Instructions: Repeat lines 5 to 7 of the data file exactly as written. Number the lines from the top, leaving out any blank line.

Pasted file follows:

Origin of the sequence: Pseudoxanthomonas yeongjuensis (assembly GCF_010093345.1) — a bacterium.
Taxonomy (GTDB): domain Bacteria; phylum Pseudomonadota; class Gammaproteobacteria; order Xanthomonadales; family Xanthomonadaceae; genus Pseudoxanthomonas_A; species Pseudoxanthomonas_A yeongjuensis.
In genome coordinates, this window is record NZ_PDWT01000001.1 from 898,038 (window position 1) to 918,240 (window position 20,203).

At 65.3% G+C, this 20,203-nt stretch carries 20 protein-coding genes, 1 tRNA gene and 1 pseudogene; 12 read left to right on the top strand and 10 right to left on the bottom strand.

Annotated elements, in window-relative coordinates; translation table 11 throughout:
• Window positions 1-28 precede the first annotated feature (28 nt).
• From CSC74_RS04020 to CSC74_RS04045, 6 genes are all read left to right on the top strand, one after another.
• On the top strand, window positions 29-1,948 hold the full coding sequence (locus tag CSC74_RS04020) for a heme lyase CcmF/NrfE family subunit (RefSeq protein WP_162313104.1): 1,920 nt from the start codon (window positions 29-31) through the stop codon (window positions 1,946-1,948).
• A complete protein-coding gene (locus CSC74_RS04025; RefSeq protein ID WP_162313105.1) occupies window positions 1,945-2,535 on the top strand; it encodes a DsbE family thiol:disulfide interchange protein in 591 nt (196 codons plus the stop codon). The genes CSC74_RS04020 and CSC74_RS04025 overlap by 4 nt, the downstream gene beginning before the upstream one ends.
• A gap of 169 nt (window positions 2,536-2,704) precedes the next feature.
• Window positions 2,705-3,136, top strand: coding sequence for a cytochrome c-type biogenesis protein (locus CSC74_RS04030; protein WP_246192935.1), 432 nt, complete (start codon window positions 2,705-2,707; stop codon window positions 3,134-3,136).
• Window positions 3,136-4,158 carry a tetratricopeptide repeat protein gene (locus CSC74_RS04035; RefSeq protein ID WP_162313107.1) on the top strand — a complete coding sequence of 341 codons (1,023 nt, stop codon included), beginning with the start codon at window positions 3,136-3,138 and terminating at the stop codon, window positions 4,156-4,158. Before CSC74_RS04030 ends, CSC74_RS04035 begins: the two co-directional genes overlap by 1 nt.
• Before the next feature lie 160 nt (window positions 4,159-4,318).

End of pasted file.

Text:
Annotated elements, in window-relative coordinates; translation table 11 throughout:
• Window positions 1-28 precede the first annotated feature (28 nt).
• From CSC74_RS04020 to CSC74_RS04045, 6 genes are all read left to right on the top strand, one after another.